Synthetic flowers have long been branded as a serious faux pas but technology and style have come a long way in the creation of these bogus blooms and now, they can look as good – if not better – than their organic cousins. Here’s what you need to know to go faux.
Most high-quality, realistic looking synthetic flowers are made from silk, resin or latex, or a combination of all three. If the flowers you’re considering aren’t, pass. They won’t last.
High quality synthetic flowers come in every colour palette, says Michael Pellegrino, co-owner of Teatro Verde in Toronto. The key is to make sure that the faux version of the flower matches the real version. For example, blue calla lilies don’t exist, so if you want your arrangement to look realistic, don’t choose blue synthetic ones.
Synthetic flowers are available in nearly every flower that grows. The key to choosing flowers is to think seasons. If you’re creating an arrangement that will be on display year-round, avoid seasonal flowers such as poinsettias or amaryllis (which tend to be associated with the holiday season) or hydrangeas, which are more common in spring and summer than the colder months, so the arrangement might look odd. However, some flowers, such as roses, are season-less, and make a nice addition to a year-round arrangement. Similarly, if you’re looking for a seasonal bouquet, keep the flowers of the season in mind when choosing synthetics, so it looks realistic. The key to a realistic arrangement is in the details. “We call a synthetic flower that looks like the real thing ‘botanically correct,’” says Pellegrino. While there’s no trick to discerning whether a flower is real or fake, it’s all in the eye. “If the flower fools the real eye, then it’s probably a good quality synthetic reproduction,” he adds. “If you can’t tell that it’s not real, no one else likely will, either.”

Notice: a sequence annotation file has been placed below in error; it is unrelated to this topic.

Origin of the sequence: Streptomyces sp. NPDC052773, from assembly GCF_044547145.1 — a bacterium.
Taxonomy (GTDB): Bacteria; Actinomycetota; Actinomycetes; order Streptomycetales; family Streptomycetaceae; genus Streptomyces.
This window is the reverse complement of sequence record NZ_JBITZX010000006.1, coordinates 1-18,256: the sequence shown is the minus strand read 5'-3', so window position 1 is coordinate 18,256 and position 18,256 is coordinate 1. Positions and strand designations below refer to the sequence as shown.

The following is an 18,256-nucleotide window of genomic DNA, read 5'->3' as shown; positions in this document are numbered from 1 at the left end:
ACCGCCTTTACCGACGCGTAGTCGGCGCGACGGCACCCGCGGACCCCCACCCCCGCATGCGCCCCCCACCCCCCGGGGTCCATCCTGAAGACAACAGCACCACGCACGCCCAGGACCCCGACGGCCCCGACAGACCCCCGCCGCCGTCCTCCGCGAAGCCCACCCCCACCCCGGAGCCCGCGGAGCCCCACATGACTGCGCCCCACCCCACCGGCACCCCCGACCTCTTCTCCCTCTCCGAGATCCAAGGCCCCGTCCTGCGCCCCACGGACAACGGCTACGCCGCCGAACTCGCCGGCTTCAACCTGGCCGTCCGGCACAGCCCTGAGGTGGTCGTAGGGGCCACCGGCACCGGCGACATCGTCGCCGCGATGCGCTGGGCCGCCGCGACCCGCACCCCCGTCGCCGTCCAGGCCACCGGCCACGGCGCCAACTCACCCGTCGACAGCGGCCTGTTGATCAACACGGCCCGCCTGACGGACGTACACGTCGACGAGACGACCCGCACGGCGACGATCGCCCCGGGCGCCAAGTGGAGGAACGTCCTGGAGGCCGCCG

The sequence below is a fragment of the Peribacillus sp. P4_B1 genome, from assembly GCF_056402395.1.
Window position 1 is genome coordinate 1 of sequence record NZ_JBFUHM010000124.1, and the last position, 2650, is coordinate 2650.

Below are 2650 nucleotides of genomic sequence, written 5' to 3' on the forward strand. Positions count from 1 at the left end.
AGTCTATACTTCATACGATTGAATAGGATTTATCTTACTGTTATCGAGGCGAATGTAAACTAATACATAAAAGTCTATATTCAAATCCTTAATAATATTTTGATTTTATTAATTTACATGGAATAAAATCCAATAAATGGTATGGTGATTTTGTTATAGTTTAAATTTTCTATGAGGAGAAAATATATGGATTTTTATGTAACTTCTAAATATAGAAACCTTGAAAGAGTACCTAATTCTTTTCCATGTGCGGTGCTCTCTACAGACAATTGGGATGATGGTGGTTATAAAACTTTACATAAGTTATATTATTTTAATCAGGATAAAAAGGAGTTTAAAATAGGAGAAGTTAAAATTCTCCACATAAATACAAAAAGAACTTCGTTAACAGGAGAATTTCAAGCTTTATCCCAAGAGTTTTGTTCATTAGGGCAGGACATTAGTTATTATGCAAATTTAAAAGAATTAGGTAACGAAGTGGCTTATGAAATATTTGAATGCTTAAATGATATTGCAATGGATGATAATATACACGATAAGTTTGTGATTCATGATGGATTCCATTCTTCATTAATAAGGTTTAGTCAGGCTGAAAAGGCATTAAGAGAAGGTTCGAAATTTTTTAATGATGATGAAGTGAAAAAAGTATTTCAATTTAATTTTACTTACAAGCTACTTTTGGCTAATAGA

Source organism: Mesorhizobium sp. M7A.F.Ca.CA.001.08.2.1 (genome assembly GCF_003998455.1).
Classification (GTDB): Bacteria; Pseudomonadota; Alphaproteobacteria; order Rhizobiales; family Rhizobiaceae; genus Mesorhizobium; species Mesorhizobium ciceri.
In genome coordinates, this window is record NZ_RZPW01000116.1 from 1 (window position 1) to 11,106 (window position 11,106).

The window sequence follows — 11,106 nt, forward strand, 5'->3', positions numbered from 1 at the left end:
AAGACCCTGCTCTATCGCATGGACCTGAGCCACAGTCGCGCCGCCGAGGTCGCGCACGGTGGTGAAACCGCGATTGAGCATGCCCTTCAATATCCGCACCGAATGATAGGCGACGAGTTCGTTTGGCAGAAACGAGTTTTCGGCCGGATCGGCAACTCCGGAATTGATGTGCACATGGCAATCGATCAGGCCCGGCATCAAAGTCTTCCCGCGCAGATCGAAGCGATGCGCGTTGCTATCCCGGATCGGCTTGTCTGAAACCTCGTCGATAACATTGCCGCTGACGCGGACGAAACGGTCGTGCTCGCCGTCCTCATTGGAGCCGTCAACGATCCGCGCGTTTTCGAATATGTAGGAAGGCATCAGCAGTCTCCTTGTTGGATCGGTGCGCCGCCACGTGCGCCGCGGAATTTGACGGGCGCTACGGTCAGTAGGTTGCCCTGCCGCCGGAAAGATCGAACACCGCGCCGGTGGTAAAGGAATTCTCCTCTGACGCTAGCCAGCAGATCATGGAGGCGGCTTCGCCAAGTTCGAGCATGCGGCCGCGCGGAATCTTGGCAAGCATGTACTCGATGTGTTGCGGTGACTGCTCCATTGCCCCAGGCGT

Synthetic flowers can last years and need little care. “They’re very low maintenance,” says Pellegrino. Good quality faux flowers will be UV protected and won’t discolour, even if set in direct sunlight. If they get dusty, Pellegrino suggests simply shaking them outside to dislodge any dust particles, or carefully vacuuming each petal and leaf.
Synthetic flowers are not cheap – not if they’re good quality. “Be prepared to spend $10 to $25 on each bloom,” says Pellegrino. While some flowers (such as flowering branches, available in the spring) can run $60 to $75 a branch, most flowers will run $10 to $15, with the average medium-size arrangement costing $300 to $350. While this may seem like a lot to pay upfront for one arrangement, it will last years (even a lifetime with proper care), longer than any real bouquet – without water.